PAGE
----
The public health committee of the Connecticut General Assembly has given initial approval to the bill that would ban smoking in cars with small children, and another that would institute tough new rules on
House Bill 6285 would prohibit motorists from smoking in a car if they are transporting children in car seats or booster seats. The measure aims to protect children from the risks associated with second-hand smoke. "What we're doing here is protecting those who don't have a voice. These small children and their pulmonary systems cannot handle ... smoke," said Rep. Henry Genga, D-East Hartford.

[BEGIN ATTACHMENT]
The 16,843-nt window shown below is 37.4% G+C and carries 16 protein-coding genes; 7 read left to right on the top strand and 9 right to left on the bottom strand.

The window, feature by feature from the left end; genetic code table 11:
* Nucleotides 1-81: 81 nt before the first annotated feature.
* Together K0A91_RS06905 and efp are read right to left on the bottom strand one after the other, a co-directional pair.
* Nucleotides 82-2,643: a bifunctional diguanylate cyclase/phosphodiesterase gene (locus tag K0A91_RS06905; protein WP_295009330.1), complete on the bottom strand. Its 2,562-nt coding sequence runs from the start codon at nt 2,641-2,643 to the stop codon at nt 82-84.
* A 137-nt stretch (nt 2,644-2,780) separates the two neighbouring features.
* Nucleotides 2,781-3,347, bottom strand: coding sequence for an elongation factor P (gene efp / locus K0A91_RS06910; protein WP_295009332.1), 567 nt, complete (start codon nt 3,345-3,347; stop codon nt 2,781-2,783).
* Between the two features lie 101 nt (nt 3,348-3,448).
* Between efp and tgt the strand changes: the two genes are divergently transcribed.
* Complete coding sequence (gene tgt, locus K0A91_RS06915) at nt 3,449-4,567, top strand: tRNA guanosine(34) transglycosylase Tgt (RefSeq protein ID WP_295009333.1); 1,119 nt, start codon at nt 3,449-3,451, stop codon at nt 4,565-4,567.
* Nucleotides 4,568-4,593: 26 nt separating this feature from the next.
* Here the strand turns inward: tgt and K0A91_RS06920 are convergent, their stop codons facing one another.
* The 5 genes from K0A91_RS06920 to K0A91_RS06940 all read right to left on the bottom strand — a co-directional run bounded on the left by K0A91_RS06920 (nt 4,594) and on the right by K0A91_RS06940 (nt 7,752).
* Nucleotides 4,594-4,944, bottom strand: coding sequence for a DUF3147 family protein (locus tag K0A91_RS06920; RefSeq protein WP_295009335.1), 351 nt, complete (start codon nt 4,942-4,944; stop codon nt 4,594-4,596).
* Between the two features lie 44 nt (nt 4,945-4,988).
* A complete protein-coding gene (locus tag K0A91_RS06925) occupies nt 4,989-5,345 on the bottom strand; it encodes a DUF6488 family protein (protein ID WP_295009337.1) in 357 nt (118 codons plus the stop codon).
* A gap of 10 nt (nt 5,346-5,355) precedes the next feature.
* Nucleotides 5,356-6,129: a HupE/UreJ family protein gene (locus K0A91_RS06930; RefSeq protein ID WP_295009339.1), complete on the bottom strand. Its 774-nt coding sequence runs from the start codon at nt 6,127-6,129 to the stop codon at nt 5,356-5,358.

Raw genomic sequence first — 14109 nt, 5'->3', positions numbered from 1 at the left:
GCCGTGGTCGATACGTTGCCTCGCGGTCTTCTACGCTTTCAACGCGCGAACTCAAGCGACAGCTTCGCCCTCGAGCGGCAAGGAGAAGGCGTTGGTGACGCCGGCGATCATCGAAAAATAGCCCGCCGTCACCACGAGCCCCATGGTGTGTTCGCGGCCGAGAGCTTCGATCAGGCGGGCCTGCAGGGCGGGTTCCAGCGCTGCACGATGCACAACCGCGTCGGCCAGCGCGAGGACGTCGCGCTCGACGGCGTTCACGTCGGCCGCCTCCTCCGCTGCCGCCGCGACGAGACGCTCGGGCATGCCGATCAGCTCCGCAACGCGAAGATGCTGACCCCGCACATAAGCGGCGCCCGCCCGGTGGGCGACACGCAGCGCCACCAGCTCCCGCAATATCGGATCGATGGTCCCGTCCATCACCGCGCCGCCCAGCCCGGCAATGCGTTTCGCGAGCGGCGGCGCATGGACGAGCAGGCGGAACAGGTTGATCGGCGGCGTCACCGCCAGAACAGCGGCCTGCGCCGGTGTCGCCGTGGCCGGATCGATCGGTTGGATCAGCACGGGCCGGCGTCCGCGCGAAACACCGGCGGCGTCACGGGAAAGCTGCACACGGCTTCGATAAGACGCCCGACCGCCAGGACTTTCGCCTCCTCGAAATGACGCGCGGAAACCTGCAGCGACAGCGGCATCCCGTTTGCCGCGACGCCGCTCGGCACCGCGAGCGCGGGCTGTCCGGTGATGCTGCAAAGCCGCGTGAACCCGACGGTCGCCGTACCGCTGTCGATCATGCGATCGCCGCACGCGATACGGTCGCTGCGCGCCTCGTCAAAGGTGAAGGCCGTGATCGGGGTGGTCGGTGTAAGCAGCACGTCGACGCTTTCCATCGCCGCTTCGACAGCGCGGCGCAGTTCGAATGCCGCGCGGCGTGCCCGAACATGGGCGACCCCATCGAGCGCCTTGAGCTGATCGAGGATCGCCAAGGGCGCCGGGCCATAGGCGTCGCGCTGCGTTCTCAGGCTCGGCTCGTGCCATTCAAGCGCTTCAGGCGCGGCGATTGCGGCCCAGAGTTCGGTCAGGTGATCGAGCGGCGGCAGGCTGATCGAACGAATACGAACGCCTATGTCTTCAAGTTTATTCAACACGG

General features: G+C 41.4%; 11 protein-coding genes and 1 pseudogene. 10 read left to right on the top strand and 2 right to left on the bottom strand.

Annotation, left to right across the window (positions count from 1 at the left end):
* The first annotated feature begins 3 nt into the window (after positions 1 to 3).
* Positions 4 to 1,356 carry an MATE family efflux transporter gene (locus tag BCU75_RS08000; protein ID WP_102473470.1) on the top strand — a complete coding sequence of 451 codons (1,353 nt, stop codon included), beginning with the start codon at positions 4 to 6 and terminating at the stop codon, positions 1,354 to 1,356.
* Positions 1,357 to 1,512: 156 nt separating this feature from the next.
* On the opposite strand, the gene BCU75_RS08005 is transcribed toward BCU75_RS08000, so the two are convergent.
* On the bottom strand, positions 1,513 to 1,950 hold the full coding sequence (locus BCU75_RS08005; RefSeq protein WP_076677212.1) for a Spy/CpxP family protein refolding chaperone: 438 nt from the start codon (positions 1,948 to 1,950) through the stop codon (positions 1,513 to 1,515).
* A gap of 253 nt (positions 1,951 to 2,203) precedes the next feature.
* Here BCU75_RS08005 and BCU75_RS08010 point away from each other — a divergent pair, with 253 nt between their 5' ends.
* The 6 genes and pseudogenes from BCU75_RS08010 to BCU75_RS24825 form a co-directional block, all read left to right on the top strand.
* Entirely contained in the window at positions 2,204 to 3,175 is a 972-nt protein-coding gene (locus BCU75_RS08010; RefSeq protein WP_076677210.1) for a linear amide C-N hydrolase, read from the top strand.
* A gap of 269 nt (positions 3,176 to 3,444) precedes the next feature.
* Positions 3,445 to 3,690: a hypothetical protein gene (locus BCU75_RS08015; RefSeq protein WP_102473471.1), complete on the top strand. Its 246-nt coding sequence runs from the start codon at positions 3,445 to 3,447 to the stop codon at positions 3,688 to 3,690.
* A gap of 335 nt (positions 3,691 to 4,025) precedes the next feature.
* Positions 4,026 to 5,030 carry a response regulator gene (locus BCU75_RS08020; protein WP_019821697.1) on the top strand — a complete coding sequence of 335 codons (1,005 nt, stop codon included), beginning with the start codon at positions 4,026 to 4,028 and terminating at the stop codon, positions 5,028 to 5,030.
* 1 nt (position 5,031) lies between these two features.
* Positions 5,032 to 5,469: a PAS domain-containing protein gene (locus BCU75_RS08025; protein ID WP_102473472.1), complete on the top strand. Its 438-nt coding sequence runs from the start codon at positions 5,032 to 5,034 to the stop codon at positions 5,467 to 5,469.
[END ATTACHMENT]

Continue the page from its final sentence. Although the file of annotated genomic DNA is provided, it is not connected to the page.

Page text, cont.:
Genga cited a study by the Harvard School of Public Health that found unsafe levels of smoke even in cars with the windows open.
Rep. Prasad Srinivasan, the ranking Republican on the public health panel, also praised the bill but said it did not go far enough. "Restricting it to children who are in car seats is a good start, but I
think second-hand smoke should be avoided in children, period. This is a bill that needs to move forward and include other ages, as well," said Srinivasan, who is also a physician.